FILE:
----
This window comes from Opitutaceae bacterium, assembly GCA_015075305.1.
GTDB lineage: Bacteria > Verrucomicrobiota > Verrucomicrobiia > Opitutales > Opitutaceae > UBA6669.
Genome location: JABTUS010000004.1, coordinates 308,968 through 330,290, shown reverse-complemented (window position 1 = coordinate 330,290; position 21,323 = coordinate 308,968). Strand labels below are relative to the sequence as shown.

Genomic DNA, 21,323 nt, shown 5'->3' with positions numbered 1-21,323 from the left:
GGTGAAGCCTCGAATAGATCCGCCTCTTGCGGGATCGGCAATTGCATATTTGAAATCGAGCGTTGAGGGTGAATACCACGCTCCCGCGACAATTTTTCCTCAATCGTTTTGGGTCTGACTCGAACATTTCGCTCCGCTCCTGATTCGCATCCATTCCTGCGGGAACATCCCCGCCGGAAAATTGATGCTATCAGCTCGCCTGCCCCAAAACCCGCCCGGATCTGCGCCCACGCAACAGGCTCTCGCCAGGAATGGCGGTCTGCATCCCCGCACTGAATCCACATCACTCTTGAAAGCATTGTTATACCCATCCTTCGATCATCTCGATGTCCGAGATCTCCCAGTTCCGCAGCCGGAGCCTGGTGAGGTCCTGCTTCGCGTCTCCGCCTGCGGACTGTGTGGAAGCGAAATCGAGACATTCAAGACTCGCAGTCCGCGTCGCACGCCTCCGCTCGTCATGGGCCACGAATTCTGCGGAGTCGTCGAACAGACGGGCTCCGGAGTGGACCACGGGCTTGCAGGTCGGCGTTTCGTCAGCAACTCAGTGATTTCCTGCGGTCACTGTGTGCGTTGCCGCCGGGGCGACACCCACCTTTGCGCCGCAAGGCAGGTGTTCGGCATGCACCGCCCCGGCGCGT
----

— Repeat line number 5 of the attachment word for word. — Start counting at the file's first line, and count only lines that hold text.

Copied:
GGTGAAGCCTCGAATAGATCCGCCTCTTGCGGGATCGGCAATTGCATATTTGAAATCGAGCGTTGAGGGTGAATACCACGCTCCCGCGACAATTTTTCCTCAATCGTTTTGGGTCTGACTCGAACATTTCGCTCCGCTCCTGATTCGCATCCATTCCTGCGGGAACATCCCCGCCGGAAAATTGATGCTATCAGCTCGCCTGCCCCAAAACCCGCCCGGATCTGCGCCCACGCAACAGGCTCTCGCCAGGAATGGCGGTCTGCATCCCCGCACTGAATCCACATCACTCTTGAAAGCATTGTTATACCCATCCTTCGATCATCTCGATGTCCGAGATCTCCCAGTTCCGCAGCCGGAGCCTGGTGAGGTCCTGCTTCGCGTCTCCGCCTGCGGACTGTGTGGAAGCGAAATCGAGACATTCAAGACTCGCAGTCCGCGTCGCACGCCTCCGCTCGTCATGGGCCACGAATTCTGCGGAGTCGTCGAACAGACGGGCTCCGGAGTGGACCACGGGCTTGCAGGTCGGCGTTTCGTCAGCAACTCAGTGATTTCCTGCGGTCACTGTGTGCGTTGCCGCCGGGGCGACACCCACCTTTGCGCCGCAAGGCAGGTGTTCGGCATGCACCGCCCCGGCGCGT